Artist Eric Hopkins has donated a painting to the Falmouth Land Trust, which is conducting a raffle to raise money towards the purchase of Underwood Springs Forest. Having a penchant for creating landscapes and paintings of the natural world, Hopkins is an advocate for local land conservancy. Courtesy

FALMOUTH — A work by renowned Maine artist Eric Hopkins is being raffled by the Falmouth Land Trust to raise money towards the purchase of Underwood Springs Forest.

“One of Maine’s most acclaimed artists, Eric Hopkins has been a supporter of Maine lands trusts for decades,” said the Falmouth Land Trust in a prepared release.

“(We are) deeply honored to have the support of Eric Hopkins,” said Land Trust Executive Director Jennifer Grimm. “Eric’s talent and concern for the future of the land in Maine are inspiring. It is particularly significant that an artist of his caliber recognizes the importance of local land trusts.”

“Big Spencer Mountain”​ measures approximately 2 1/2-by-3 1/2-feet framed. Only 100 tickets at $250 each will be available for purchase until the raffle closes on Oct. 30, when the winning entry will be drawn at Town Landing Market. Email ​[email protected]​ or call 200-5488 to purchase tickets in person. Tickets will also be sold at Town Landing Market​ on Oct. 12 and Moss Gallery on​ Oct. 15. The artwork is valued at $7,000. More details can be found at

Born in 1951 in Bangor and raised on the island of North Haven, Hopkins works in many mediums, including oil, watercolor, glass and wood cut. According to his website, Hopkins is a graduate of Rhode Island School of Design and has taught at Haystack Mountain School of Crafts and Pilchuck Glass School. He has exhibited at the Farnsworth Art Museum in Rockland, Portland Museum of Art, Center for Maine Contemporary Art in Rockland, University of Maine Museum of Art and national galleries. His paintings and glass are held in private and public collections that include Corning Museum of Glass and the U.S. Department of State Art in embassies in Bahamas, Mali, Pakistan, Philippines and the West Indies. He is also represented in the corporate collections of Central Maine Power, L.L.Bean, Johnson Wax, TD Bank and IDEXX Laboratories.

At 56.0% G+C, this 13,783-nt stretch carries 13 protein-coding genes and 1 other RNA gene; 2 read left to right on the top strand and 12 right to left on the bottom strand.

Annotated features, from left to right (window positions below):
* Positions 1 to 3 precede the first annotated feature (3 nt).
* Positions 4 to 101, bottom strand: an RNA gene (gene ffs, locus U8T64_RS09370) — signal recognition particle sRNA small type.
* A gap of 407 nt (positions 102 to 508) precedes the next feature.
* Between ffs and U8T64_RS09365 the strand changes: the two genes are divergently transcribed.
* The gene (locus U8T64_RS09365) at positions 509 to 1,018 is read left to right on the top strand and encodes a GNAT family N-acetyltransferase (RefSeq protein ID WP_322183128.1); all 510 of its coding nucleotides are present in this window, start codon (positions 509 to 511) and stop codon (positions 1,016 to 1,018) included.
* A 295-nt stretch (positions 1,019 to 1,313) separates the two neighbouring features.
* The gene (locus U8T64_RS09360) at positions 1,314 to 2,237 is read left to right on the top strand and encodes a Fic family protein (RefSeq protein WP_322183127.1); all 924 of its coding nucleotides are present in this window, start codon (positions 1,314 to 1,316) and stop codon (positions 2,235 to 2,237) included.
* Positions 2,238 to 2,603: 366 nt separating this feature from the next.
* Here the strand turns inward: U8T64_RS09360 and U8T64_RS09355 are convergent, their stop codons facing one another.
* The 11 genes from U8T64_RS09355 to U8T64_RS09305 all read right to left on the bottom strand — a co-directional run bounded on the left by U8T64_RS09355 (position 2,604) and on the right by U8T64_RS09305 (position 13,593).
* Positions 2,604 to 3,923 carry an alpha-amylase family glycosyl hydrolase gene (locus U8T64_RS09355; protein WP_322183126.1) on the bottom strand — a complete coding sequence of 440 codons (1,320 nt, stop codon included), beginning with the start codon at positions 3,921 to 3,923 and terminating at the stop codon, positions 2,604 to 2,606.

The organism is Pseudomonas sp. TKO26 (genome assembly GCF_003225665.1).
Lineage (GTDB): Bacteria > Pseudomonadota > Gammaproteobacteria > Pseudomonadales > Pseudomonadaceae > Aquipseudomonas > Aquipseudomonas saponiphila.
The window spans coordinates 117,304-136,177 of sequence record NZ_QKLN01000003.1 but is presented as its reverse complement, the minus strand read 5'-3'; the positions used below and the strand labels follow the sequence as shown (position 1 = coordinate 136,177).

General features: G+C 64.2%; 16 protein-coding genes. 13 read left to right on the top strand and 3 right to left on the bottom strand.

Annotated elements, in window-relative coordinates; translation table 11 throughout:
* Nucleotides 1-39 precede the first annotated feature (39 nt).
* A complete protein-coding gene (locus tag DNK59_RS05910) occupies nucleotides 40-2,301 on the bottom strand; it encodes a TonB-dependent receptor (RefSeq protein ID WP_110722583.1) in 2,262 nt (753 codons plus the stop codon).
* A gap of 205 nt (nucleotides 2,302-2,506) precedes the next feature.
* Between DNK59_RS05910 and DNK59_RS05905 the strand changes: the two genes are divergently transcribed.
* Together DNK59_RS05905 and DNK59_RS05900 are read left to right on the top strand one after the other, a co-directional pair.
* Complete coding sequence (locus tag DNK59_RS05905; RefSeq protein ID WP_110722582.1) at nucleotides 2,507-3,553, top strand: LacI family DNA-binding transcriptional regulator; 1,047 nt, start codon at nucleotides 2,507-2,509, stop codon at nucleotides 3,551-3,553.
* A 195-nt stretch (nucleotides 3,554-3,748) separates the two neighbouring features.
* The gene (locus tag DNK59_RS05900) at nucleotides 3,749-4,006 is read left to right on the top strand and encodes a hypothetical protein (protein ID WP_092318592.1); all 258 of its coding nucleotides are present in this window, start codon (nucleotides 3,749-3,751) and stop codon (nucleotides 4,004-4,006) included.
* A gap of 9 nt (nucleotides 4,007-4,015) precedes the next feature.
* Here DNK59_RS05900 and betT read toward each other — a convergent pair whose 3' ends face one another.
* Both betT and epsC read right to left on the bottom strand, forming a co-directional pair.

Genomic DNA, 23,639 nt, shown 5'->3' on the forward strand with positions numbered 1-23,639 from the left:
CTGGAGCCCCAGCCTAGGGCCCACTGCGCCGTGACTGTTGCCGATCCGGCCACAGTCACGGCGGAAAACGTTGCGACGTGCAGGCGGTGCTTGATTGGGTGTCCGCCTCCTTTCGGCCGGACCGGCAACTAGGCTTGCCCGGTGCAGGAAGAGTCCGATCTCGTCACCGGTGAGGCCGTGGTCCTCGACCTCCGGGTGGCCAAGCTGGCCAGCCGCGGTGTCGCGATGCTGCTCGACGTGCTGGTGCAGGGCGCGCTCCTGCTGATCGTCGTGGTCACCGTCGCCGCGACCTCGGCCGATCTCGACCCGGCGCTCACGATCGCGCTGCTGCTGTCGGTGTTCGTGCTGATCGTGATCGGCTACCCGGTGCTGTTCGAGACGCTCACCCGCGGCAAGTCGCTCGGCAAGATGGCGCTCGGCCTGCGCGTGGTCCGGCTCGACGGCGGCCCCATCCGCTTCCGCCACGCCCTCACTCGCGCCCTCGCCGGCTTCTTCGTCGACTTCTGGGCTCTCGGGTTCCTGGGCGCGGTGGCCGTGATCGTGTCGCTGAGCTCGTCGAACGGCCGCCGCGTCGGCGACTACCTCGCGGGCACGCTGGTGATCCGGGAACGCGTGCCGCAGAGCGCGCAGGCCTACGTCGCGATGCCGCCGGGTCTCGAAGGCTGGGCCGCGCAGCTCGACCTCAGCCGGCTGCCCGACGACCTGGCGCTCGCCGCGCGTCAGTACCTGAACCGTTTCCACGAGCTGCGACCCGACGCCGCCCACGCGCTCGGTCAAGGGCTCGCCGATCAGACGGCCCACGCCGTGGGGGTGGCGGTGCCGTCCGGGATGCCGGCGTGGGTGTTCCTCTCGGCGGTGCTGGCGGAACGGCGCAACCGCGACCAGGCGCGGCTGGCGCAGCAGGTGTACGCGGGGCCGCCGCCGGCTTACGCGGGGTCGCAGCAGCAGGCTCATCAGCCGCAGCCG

“​Big​ ​Spencer Mountain” ​depicts a natural landscape that includes water, land and sky, which he hopes will build respect for nature.

“Our earth is becoming increasingly congested,” said Hopkins in the release. “Humans need open space to breathe and think, so I’m happy to support Falmouth Land Trust’s goal of protecting land in an increasingly crowded part of Falmouth.”

Leading up to the raffle, the land trust will exhibit the painting at Elizabeth Moss Gallery on Route 1 in Falmouth.

Plans to buy the $800,000 property began in February and the land trust is just shy of $60,000 towards its goal.

“It’s been a great community effort and I can’t believe how generous our community has been,” Grimm said.

The land is bordered by Route 1 and the Underwood Road area. Trails in the preserve would connect to the Woodman trail, a 6.6-acre preserve off Johnson Road, as well as a number of informal trails that run through wooded areas of town, Grimm said.

“This could extend the trail network in the most densely populated part in town,” she said. “The number I came up with was 700 households within three-quarters of a mile of this property, so a lot of residents could have access to this.”

“We are so appreciative of Eric Hopkins for seeing the value of Underwood Springs Forest and for donating an exquisite painting in support of its permanent protection,” said FLT Board President Michael Vance. “We’re also grateful to Elizabeth Moss Gallery, which donated the framing of Eric’s artwork, and to Betta Stothart Consulting, which helped connect FLT with Eric Hopkins to facilitate this exciting donation.”

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